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Streams like the day—who, angel-like, hast shed
Thy full effulgence on the hoary head,
Speaking in Cato's venerable voice,
“ Look up, and faint not—faint not, but rejoice!"
From thy Elysium guide him. Age has now
Stamped with its signet that ingenuous brow;
And, 'mid his old hereditary trees,
Trees he has climbed so oft, he sits and sees
His children's children playing round his knees:
Then happiest, youngest, when the quoit is flung,
When side by side the archers' bows are strung;
His to prescribe the place, adjudge the prize,
Envying no more the young their energies
Than they an old man when his words are wise ;
His a delight how pure ... without alloy;
Strong in their strength, rejoicing in their joy!

Now in their turn assisting, they repay The anxious cares of many and many a day; And now by those he loves relieved, restored, His very wants and weaknesses afford A feeling of enjoyment. In his walks, Leaning on them, how oft he stops and talks, While they look up! Their questions, their replies, Fresh as the welling waters, round him rise, Gladdening his spirit: and, his theme the past, How eloquent he is! His thoughts flow fast; And, while his heart (oh can the heart grow old? False are the tales that in the World are told !)

Swells in his voice, he knows not where to end; Like one discoursing of an absent friend.

But there are moments which he calls his own. Then, never less alone than when alone, Those that he loved so long and sees no more, Loved and still loves-not dead—but gone before, He gathers round him; and revives at will Scenes in his life—that breathe enchantment stillThat come not now at dreary intervals— But where a light as from the Blessed falls, A light such guests bring ever-pure and holyLapping the soul in sweetest melancholy!

-Ah then less willing (nor the choice condemn) To live with others than to think on them!

And now behold him up the hill ascending, Memory and Hope like evening-stars attending; Sustained, excited, till his course is run, By deeds of virtue done or to be done. When on his couch he sinks at length to rest, Those by his counsel saved, his power redressed, Those by the World shunned ever as unblest, At whom the rich man's dog growls from the gate, But whom he sought out, sitting desolate, Come and stand round—the widow with her child, As when she first forgot her tears and smiled! They, who watch by him, see not; but he sees, Sees and exults—Were ever dreams like these? They, who watch by him, hear not; but he hears, And Earth recedes, and Heaven itself appears !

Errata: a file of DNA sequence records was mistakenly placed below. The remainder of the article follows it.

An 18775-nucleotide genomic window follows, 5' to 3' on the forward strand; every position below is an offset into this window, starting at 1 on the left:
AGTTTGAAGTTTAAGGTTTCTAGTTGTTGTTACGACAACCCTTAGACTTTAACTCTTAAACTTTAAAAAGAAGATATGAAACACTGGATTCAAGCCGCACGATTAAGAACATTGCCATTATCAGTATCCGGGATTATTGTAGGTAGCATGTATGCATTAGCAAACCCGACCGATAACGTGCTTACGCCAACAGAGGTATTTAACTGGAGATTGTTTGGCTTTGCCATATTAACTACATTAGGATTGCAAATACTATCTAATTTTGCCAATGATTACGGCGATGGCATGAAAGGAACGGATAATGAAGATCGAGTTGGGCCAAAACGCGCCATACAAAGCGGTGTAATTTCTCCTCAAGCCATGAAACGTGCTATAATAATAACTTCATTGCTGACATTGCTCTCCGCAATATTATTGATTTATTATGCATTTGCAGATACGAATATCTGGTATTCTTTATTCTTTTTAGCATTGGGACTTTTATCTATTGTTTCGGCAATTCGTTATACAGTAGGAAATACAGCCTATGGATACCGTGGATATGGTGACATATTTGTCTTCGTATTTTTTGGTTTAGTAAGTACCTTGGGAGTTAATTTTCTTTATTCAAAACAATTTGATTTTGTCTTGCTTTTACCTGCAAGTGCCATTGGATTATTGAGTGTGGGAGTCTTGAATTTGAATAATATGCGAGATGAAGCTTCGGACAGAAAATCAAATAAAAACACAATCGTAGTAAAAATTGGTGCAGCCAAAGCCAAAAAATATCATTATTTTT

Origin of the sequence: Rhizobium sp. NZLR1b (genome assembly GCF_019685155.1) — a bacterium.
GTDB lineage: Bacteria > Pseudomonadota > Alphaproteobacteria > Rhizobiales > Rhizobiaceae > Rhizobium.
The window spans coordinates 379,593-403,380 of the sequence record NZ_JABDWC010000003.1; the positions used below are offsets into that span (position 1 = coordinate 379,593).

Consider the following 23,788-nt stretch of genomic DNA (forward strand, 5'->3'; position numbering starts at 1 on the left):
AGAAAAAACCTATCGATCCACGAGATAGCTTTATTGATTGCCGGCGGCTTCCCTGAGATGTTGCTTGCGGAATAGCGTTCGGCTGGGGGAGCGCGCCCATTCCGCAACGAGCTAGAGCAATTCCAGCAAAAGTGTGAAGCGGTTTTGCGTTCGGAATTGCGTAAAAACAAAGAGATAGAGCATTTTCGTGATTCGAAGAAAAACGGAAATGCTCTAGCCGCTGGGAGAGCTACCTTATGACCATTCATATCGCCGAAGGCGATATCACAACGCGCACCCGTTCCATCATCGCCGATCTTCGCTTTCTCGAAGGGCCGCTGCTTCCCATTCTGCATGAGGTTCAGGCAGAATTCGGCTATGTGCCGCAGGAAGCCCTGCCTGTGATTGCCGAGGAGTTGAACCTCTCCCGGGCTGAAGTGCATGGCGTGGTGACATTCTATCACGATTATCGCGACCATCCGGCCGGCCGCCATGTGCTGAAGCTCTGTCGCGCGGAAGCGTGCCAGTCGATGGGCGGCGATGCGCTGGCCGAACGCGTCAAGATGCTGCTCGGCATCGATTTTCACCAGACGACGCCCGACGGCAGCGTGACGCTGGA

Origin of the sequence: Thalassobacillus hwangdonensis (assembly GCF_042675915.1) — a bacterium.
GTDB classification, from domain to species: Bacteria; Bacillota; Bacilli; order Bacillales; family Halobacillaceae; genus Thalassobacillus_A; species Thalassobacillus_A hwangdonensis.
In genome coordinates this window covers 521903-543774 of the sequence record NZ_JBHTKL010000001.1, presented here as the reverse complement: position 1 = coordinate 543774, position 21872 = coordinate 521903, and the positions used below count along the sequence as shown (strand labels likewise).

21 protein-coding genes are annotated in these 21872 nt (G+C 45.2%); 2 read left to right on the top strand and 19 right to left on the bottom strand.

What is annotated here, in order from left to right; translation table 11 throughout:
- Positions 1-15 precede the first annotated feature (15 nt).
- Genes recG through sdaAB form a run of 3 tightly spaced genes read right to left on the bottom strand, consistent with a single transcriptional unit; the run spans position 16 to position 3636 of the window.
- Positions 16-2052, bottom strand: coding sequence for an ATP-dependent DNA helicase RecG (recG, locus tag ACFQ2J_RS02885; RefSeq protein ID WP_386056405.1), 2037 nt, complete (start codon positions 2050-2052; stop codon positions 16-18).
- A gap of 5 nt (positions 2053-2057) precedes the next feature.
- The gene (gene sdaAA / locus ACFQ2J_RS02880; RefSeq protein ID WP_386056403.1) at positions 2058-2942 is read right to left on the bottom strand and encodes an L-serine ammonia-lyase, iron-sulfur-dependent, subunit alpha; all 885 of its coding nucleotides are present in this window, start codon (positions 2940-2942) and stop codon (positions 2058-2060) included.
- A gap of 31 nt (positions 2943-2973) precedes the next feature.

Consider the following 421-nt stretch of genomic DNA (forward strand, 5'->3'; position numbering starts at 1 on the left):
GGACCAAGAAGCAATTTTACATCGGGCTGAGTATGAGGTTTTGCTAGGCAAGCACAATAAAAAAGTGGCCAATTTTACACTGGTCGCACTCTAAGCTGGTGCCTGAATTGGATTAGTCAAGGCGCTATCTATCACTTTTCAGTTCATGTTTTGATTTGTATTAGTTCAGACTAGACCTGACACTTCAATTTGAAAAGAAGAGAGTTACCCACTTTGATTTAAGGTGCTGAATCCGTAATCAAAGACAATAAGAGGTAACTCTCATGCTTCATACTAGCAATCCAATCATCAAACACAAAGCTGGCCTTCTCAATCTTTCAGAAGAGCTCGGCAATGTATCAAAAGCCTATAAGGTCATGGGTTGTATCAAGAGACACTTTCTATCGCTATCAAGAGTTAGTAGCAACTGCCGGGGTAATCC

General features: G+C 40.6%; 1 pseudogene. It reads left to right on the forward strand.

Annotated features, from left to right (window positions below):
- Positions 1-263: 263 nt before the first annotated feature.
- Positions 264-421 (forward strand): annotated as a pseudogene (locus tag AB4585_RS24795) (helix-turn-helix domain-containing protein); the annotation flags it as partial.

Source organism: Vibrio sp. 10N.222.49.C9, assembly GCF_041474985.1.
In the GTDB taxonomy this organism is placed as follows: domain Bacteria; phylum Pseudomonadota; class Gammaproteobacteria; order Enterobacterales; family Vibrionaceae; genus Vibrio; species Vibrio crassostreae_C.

'Tis past! That hand we grasped, alas, in vain!
Nor shall we look upon his face again!
But to his closing eyes, for all were there,
Nothing was wanting; and, through many a year
We shall remember with a fond delight
The words so precious which we heard to-night;
His parting, though awhile our sorrow flows,
Like setting suns or music at the close!

Then was the drama ended. Not till then,
So full of chance and change the lives of men,
Could we pronounce him happy. Then secure
From pain, from grief, and all that we endure,
He slept in peace--say rather soared to Heaven,
Upborne from Earth by Him to whom 'tis given
In his right hand to hold the golden key

the portals of Eternity.
- When by a good man's grave I muse alone,
Methinks an Angel sits upon the stone;
Like those of old, on that thrice-hallowed night,
Who sate and watched in raiment heavenly bright;
And, with a voice inspiring joy not fear,
Says, pointing upward, “Know, he is not here;
He is risen!"

But the day is almost spent; And stars are kindling in the firmament, To us how silent--though like ours perchance Busy and full of life and circumstance; Where some the paths of Wealth and Power pursue, Of Pleasure some, of Happiness a few;

And, as the sun goes round—a sun not ours-
While from her lap another Nature showers
Gifts of her own, some from the crowd retire,
Think on themselves, within, without inquire;
At distance dwell on all that passes there,
All that their world reveals of good and fair;
And, as they wander, picturing things, like me,
Not as they are but as they ought to be,
Trace out the Journey through their little Day,
And fondly dream an idle hour away.

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P. 66, 1. 17.
Our pathway leads but to a precipice ;
SEE Bossuet, Sermon sur la Résurrection.

P. 66, 1. 28. We fly; no resting for the foot we find; “ I have considered,” says Solomon, “ all the works that are under the sun; and behold, all is vanity and vexation of spirit.” But who believes it, till Death tells it us? It is Death alone that can suddenly make man to know himself. He tells the proud and insolent, that they are but abjects, and humbles them at the instant. He takes the account of the rich man, and proves him a beggar, a naked beggar. He holds a glass before the eyes of the most beautiful, and makes them see therein their deformity; and they acknowledge it.

O eloquent, just, and mighty Death! whom none could advise, thou hast persuaded; what none have dared, thou hast done; and whom all the world have flattered, thou only hast cast out and despised: thou hast drawn together all the far-stretched greatness, all the pride, cruelty and ambition of man, and covered it all over with these two narrow words, Hic jacet.


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